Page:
It‘s a truth universally acknowledged that managing fewer things is easier than managing lots of things. Yet, why do so many of us in tech exalt “scale” as a paramount virtue? The cloud-native arena is a particularly interesting focal point for this exact debate.
The cloud-native community is disrupting many long-held technological conventions, making us rethink how we should build the systems of tomorrow. However, many of the tools, platforms, and practices coming out of that community have been extracted from the largest technology companies on Earth. These companies dominate the cloud-native computing landscape: its technology, its evangelism, and its revenue.
It shouldn’t therefore surprise anybody to find that cloud-native architectures introduce a ton of new complexity to the uninitiated (see Conway’s Law). Everything is built and packaged up as containers, everything is scaled-out, everything is distributed, with radically different ways to deploy, operate, debug, and optimize the system. This is why platforms like Kubernetes are so critical to managing it all.
But Kubernetes wasn’t designed for the masses. It came from Google, designed by Google engineers to help other Google engineers solve mostly Google-scale problems. If you have lots of overlap on that particular Venn diagram, then it’s a clear, great choice. But what about those who don’t?
Simplicity is always in fashion
The first question you should ask yourself is what your needs truly are. Do your apps genuinely need a massive level of scale to succeed, with all the complexity that implies? Do you need 100 servers when five powerful ones would do? Do you need to break up your app into microservices, or would refactoring and tweaking your monolith suffice? Do you need Kubernetes, or would a PaaS work? Do you have the people and skills on hand to make any of these initiatives succeed?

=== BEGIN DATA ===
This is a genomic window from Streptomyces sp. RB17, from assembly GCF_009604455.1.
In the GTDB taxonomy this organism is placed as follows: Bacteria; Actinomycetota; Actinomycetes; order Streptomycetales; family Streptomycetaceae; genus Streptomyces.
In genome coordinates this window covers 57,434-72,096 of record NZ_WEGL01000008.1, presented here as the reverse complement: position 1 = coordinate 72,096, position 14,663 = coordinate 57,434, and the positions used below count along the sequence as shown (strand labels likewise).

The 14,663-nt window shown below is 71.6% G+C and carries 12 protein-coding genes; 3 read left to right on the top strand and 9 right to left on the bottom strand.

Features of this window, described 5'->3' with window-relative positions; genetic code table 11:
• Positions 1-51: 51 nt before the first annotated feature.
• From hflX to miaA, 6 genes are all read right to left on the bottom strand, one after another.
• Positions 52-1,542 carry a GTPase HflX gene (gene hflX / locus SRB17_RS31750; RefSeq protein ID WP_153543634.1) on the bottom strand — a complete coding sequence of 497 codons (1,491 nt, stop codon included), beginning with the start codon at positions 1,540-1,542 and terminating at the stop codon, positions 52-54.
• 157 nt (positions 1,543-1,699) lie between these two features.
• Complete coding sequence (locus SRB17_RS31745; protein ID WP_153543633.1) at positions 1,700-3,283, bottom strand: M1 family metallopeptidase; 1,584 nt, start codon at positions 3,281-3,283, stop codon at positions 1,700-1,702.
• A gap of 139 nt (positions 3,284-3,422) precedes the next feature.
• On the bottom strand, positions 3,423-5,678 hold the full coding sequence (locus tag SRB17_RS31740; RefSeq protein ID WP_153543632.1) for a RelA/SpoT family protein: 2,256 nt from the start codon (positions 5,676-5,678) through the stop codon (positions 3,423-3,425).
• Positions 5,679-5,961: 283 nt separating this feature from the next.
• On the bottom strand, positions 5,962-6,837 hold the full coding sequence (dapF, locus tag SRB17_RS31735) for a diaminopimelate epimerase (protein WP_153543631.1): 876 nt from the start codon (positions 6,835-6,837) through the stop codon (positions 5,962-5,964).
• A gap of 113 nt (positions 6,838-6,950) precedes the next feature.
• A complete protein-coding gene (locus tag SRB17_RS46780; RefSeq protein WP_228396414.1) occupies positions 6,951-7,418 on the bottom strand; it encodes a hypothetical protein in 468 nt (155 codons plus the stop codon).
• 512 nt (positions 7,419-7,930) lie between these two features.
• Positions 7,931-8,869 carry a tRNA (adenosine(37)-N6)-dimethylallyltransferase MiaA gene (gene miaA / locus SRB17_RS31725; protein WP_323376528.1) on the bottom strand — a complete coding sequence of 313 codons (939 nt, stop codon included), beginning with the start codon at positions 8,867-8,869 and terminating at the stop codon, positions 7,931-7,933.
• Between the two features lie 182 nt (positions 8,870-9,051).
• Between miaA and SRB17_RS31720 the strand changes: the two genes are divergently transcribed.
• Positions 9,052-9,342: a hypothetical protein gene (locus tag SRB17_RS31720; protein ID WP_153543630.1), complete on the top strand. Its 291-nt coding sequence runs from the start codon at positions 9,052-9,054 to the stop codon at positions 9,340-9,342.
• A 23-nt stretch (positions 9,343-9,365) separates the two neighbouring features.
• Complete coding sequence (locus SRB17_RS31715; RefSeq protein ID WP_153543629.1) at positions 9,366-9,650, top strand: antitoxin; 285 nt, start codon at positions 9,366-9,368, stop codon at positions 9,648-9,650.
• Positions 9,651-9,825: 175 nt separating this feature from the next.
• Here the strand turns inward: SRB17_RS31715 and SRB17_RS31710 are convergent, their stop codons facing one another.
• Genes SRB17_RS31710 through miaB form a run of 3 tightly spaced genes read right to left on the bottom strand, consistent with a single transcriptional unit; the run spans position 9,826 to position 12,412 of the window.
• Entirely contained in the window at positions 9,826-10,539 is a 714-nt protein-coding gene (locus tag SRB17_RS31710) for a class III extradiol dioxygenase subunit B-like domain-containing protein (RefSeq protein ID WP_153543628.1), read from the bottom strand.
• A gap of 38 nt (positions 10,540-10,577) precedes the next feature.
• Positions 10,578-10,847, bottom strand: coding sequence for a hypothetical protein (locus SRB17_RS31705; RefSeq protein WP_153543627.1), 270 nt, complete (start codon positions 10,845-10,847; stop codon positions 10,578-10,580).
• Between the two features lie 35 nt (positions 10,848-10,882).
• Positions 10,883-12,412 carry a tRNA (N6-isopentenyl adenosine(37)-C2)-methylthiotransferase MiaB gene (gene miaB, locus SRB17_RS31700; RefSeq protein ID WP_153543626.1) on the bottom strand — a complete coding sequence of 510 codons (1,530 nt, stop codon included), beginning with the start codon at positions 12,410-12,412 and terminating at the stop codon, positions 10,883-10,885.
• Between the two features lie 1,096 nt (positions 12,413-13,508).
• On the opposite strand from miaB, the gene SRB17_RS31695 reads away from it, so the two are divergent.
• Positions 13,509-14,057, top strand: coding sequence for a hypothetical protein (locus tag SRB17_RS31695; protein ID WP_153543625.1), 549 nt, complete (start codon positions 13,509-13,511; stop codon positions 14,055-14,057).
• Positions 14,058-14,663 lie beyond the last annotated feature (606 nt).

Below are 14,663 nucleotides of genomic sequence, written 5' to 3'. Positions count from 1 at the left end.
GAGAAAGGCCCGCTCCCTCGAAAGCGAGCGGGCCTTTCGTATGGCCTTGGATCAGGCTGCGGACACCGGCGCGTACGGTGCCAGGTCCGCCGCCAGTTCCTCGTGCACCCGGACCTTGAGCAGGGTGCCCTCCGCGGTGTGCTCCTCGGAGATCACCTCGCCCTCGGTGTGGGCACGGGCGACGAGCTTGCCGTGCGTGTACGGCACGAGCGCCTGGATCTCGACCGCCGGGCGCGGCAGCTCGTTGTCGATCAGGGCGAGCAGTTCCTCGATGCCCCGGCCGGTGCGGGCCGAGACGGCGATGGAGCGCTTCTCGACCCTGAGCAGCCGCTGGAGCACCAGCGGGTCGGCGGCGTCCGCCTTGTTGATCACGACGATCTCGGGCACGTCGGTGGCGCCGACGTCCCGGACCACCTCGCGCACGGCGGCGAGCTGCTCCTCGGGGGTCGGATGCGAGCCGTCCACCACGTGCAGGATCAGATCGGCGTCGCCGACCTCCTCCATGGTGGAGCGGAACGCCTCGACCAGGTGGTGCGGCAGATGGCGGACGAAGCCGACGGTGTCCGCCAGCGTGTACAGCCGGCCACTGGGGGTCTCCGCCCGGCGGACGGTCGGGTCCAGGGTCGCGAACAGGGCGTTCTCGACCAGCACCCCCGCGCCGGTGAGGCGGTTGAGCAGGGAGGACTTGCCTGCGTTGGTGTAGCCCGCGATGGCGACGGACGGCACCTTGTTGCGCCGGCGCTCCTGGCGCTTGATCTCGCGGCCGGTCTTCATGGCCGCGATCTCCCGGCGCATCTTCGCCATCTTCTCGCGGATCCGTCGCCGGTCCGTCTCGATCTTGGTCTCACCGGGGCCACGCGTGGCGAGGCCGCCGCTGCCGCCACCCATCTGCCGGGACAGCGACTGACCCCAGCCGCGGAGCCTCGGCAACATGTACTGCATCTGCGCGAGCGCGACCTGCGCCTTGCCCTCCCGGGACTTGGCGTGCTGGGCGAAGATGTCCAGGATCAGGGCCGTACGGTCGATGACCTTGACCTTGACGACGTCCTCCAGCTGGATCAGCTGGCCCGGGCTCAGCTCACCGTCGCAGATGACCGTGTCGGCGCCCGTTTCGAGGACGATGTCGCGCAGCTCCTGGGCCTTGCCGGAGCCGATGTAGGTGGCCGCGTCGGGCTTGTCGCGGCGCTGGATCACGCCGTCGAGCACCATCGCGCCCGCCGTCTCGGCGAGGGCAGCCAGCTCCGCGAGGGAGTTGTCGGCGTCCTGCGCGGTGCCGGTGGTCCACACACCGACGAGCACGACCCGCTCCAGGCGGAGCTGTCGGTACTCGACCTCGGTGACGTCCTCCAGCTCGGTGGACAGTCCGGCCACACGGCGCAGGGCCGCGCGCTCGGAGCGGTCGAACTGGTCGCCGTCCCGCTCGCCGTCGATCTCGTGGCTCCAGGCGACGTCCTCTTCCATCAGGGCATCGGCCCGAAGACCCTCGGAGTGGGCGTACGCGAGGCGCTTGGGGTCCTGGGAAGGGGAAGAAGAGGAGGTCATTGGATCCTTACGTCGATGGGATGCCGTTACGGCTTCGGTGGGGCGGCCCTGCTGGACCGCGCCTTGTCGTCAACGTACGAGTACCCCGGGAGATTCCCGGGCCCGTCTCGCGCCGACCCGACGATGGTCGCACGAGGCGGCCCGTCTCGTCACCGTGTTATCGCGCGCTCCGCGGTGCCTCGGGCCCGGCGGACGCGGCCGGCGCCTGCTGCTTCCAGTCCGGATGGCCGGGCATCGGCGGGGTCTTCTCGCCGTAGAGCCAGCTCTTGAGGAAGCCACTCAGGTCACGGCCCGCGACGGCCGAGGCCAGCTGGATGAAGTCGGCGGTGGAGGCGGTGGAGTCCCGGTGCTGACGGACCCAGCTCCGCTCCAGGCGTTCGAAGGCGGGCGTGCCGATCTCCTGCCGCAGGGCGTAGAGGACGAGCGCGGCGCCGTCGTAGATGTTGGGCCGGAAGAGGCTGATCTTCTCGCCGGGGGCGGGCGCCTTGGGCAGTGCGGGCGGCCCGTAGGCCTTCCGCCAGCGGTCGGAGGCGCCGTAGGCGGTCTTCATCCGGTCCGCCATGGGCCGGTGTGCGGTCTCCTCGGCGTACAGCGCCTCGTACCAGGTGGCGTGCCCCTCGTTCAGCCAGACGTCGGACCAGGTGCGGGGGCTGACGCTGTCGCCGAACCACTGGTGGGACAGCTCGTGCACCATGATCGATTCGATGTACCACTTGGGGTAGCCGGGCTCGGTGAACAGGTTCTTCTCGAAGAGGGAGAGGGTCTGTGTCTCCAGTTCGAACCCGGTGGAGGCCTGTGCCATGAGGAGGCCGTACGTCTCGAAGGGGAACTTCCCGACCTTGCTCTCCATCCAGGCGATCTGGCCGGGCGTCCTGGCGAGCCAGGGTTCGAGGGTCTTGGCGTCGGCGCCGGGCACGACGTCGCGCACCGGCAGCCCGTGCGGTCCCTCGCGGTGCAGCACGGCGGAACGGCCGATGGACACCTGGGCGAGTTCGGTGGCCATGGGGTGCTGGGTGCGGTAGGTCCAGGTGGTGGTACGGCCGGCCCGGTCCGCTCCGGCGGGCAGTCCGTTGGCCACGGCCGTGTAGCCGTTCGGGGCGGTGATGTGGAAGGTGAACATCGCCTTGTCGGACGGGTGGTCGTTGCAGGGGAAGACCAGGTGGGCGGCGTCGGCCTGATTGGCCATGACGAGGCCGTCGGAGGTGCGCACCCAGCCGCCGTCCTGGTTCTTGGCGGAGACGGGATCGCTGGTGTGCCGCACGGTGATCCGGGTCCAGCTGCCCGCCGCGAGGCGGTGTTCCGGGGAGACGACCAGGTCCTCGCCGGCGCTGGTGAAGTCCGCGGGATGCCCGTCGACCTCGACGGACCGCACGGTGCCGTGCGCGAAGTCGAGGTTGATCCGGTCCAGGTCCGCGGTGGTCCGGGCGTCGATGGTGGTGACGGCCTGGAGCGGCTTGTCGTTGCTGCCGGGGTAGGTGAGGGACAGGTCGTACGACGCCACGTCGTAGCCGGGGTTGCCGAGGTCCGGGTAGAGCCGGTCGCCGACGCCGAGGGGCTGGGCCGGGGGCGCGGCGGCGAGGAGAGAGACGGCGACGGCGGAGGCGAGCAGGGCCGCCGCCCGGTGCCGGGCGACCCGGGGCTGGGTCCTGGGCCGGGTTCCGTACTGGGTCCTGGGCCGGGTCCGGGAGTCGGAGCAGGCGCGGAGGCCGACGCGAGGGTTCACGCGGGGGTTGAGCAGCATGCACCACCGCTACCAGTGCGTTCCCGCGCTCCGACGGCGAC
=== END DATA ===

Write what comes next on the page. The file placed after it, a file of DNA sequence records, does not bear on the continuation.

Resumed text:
Infrastructure shouldn’t exist just to exist; it exists to run something useful on top of it. Scale is a means to an end. Taking a step back and understanding what your applications genuinely need to thrive, and what the tradeoffs are with each possible approach, is absolutely essential.
Why orchestration is key to limiting complexities
In the cloud-native world, nearly every single task involves touching more than one “target.” Higher-level abstractions make many things easier, but their inherently distributed nature makes many things more involved. The question becomes less about “what” is being managed and more about “how” to orchestrate an activity across lots of different domains. For example: container platforms, build tooling, storage, networking, databases, monitoring, third party ticketing and deployment systems, etc.
IT teams need to focus on finding orchestration tools that integrate with the things they have, cloud-native or not. Breadth of automation is critical; it’s the foundation upon which you can solve all kinds of higher-level problems. And once you get to a certain level of complexity, automation becomes non-negotiable.
Day 2 and beyond
It’s easy to focus on the architectural and deployment benefits of cloud-native infrastructure, yet forget that it’s only after you’ve deployed your application that its life truly begins.
Provisioning tools are great for handling Day 1 of your application’s life. But what about Day 2, and beyond? How do you reconfigure your application? How do you deploy a new version? How do you handle security breaches? How do you make changes in third party services your app relies upon?
Platforms like Kubernetes offer some really nice primitives for some of these issues. But they may not capture all the nuances of how your particular application needs to be operated, and they may not even apply to services running outside the platform (e.g. third party logging, monitoring, or networking). These platforms can do a lot, but they can’t magically make your applications manage themselves.
As the cloud-native movement puts more of the application stack in the hands of developers to control, we’d all benefit from learning from the problems operations personnel have dealt with for years.